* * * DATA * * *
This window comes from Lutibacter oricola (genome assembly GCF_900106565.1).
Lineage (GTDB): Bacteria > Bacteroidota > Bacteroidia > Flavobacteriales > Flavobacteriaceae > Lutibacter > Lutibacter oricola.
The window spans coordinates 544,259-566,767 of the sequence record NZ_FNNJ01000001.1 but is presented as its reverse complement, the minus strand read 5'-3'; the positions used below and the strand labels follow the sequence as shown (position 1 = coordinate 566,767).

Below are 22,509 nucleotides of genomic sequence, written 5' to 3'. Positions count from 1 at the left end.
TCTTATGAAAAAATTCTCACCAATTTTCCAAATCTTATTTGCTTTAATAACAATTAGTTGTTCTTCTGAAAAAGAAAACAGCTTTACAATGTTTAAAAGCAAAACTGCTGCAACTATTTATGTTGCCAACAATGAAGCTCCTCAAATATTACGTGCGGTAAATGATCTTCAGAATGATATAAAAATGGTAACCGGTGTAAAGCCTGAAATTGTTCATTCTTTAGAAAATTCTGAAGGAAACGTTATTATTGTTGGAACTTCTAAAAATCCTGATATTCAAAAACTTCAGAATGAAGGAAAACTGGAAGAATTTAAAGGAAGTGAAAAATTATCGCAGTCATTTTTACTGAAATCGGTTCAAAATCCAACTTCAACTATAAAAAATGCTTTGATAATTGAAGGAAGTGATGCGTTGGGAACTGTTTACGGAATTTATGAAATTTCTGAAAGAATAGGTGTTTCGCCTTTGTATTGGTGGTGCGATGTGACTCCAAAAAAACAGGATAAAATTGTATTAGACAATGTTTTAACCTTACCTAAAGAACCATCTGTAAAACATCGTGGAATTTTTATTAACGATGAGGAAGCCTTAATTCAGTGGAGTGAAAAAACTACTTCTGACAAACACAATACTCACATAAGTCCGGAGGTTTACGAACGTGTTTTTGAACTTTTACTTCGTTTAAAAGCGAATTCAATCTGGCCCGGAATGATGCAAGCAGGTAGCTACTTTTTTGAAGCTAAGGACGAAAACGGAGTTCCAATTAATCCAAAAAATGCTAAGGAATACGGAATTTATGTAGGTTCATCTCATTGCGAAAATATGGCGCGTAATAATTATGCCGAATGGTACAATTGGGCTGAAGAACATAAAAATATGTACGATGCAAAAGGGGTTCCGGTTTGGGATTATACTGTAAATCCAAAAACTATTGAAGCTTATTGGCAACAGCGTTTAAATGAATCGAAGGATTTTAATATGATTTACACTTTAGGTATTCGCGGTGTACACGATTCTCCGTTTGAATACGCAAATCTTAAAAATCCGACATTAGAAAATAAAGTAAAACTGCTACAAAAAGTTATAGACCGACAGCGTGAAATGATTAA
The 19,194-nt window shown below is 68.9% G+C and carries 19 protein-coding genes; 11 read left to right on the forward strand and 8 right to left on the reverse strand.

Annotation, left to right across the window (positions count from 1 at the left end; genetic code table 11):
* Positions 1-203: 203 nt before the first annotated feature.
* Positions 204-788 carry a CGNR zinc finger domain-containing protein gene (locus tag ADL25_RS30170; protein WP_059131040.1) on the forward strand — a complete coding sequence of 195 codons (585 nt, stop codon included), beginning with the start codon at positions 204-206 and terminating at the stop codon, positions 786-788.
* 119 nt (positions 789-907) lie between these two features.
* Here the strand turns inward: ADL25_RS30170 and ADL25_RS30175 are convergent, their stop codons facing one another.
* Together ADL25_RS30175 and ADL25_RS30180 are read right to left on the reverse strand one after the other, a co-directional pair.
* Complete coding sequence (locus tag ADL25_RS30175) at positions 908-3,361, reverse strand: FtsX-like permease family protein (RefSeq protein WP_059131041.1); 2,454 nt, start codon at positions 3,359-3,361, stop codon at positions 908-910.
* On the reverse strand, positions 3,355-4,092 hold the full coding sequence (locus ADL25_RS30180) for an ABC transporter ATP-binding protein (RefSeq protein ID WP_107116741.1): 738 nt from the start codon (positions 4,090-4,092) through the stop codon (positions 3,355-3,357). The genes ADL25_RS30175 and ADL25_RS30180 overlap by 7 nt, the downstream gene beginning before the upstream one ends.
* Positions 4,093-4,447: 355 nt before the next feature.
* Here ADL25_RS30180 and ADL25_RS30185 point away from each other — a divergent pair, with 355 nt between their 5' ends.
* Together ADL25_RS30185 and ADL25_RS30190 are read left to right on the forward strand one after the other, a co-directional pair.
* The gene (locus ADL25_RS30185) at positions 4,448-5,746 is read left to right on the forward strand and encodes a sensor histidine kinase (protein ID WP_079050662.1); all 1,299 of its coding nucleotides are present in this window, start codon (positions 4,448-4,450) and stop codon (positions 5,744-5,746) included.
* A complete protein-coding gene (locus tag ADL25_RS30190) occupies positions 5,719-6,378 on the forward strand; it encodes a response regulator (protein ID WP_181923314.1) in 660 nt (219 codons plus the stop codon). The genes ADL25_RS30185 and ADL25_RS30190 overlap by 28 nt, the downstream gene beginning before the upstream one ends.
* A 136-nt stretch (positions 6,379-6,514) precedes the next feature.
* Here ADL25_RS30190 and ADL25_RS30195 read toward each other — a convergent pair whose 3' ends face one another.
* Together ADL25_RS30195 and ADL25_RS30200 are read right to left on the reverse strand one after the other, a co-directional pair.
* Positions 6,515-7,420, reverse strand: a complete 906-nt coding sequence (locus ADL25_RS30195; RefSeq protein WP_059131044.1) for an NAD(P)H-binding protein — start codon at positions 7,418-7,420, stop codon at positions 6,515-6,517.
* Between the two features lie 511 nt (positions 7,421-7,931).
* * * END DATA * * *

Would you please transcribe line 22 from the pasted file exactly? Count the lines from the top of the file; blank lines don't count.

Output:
* Together ADL25_RS30195 and ADL25_RS30200 are read right to left on the reverse strand one after the other, a co-directional pair.